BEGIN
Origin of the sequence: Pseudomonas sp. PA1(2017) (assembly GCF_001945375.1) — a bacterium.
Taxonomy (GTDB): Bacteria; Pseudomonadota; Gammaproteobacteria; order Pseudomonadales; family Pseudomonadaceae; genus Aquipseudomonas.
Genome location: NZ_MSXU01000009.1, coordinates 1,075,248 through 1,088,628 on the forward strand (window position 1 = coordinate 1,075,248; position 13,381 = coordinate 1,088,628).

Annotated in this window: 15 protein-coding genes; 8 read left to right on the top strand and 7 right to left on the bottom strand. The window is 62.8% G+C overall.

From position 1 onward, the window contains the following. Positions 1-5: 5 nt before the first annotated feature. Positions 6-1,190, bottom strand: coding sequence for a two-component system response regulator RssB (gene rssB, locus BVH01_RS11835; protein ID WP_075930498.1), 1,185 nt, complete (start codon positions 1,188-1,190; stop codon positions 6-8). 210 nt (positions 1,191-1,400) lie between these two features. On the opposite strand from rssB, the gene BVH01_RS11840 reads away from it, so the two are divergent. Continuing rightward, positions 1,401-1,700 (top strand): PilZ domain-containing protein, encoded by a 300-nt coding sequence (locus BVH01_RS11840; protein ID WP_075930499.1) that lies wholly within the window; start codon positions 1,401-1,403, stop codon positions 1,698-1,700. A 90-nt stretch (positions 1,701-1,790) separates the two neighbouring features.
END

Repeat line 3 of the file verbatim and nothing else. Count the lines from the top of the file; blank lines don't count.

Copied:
Genome location: NZ_MSXU01000009.1, coordinates 1,075,248 through 1,088,628 on the forward strand (window position 1 = coordinate 1,075,248; position 13,381 = coordinate 1,088,628).